Plans for Mirror Lake’s design are still in the works roughly four months after the lake was drained.
Mirror Lake was drained after the Mirror Lake jump Nov. 26. Jumping in Mirror Lake before the OSU football game against the University of Michigan is a school tradition. The lake was drained to allow for work on a sustainability study, which aims to fix a leak, find alternative sources to fill the lake and address maintenance considerations, among other goals.
As part of the next step in that sustainability study, faculty, staff, students and alumni were invited to provide feedback Thursday on design concepts for the Mirror Lake area developed using the results of the study.
An open house at Knowlton School of Architecture was held to showcase the results of the study so far and provide an opportunity for feedback from the community for those working on the project. Visual concepts and designs were presented in which attendees were then able to vote for their desired design of the shape of the lake and the surrounding landscaping.
Landscape architecture firm MKSK is working with OSU to help rebuild Mirror Lake, Courtney Keys, a project designer at MKSK, said.
Keys said about 200 people were at the forum.
“As part of looking at what we need to do to make Mirror Lake safe, beautiful and sustainable, we want to hear everybody’s input,” said Aparna Dial, director of OSU energy services and sustainability.
A series of poster boards displayed several images of potential new looks for Mirror Lake. Attendees put green stickers by the designs they preferred and red stickers by the images that did not coincide with their vision of the new lake.
The ideas and input collected from the open house are set to be used to help in the planning of the project create a master design plan for Mirror Lake and the surrounding area.
Mirror Lake became a campus fixture 140 years ago, after beginning as a small stream.
In 2002, a rock wall was built around it and a brick bottom was installed, Keys said. She added over the last few years, the lake has started to drain and constantly needs to be refilled with city water.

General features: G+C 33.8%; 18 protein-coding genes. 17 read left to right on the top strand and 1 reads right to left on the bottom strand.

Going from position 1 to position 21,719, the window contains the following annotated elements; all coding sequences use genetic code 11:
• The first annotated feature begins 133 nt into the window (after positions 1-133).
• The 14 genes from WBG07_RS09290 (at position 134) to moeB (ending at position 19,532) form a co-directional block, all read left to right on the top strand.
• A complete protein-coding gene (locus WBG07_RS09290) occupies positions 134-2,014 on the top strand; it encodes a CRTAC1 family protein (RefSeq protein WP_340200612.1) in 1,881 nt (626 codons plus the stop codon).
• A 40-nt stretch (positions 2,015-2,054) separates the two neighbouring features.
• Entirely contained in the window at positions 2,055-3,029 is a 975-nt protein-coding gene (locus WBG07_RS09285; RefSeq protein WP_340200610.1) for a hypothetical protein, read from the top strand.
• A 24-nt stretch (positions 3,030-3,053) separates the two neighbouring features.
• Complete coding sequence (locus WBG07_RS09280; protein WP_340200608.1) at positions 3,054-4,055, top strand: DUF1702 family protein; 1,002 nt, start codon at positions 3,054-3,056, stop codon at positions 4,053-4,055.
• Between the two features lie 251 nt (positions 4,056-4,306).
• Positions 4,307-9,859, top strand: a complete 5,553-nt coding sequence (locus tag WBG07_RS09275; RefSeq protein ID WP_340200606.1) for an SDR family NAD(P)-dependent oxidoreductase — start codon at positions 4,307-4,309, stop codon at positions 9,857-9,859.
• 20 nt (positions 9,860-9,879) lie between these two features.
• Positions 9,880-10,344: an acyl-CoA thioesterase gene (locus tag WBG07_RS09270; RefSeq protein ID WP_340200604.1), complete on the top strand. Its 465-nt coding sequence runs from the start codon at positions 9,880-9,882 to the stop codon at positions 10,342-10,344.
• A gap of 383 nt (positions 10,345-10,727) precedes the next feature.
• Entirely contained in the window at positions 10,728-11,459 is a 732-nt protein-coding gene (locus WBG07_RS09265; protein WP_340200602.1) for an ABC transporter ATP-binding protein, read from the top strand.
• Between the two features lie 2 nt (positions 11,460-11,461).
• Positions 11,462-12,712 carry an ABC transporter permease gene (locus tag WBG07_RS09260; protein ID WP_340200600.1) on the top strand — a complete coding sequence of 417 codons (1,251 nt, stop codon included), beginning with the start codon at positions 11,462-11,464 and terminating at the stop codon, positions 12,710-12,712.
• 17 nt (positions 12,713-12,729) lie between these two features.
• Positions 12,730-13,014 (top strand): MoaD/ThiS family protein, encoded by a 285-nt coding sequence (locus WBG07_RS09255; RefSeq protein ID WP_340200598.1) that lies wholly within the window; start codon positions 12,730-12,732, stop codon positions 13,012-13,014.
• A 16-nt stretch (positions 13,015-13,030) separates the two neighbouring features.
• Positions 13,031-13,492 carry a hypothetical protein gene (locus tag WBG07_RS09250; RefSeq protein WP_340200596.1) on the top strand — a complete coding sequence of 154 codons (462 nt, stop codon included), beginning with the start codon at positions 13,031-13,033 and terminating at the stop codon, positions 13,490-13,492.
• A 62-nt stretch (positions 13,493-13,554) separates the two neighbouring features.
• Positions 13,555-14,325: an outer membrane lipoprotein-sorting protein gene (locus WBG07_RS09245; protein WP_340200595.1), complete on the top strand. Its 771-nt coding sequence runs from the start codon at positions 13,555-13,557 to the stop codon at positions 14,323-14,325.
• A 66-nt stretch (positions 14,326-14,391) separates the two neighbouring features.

Keys said using city water is expensive for the university and isn’t sustainable.
At the public forum, three boards each displayed different visual preferences of potential new designs.
“The first option displayed a historical nod, the second concept showed an ethological park with open-green, wooded areas, and the last one showed a plaza aspect with hardscape and concrete,” Keys said.
The historical concepts showed the different shapes the lake has taken over the years and a timeline of how it’s developed.
“The historical imagery displayed how it’s been maintained and how it’s changed both in terms of tradition and the ethological function of it,” Keys said.
EMH&T, a Columbus-based development and public works firm, is set to conduct the sustainability study, which was slated to cost $4,520 more because extra work was added to “determine if groundwater is a viable option to feed the lake,” OSU spokeswoman for Administration and Planning Lindsay Komlanc said in a January email.
The study was set to cost $28,520, up from $24,000, she said.
The funds are slated to come from the President and Provost’s Council on Sustainability, which considers funding requests each year for various sustainability projects around campus.
The firm originally selected by OSU, EDGE Group, a local firm of landscape architects and development consultants founded by former OSU football player and assistant vice president for business advancement Eddie George, backed out of its contract to “avoid even the appearance of impropriety,” Komlanc said in an email in December.
Dial said it’s important to fix Mirror Lake’s problems to avoid wasting water.
“The United Nations predicts that by 2025, 1.8 billion people will live in absolute water scarcity and that two-thirds of the world’s population will live in a water stressed condition,” Dial said. “Just because for us, it’s an abundant resource doesn’t mean we should waste it, and the fact that we are doing something about it is really important to the university.”
Donald Boerger, a third-year in city and regional planning who attended the forum, said it’s a good idea for the lake to be restored back to its historical feel.
“It brings heritage to the campus, a sense of community and beautiful scenery that is so relaxing,” Boerger said. “People forget about heritage and history so it’s really important to bring it back to its old roots.”
Lauren Subler, a third-year in city and regional planning who attended the forum, agreed that restoring the lake back to what it used serves as a reminder.
“Since campus started around the lake and has always been the main focus, it’s good to restore it back and reminds everybody what the campus started as and where it came from,” Subler said.
The “virtual open house” opened online Thursday and is set to be available for viewing for two weeks.
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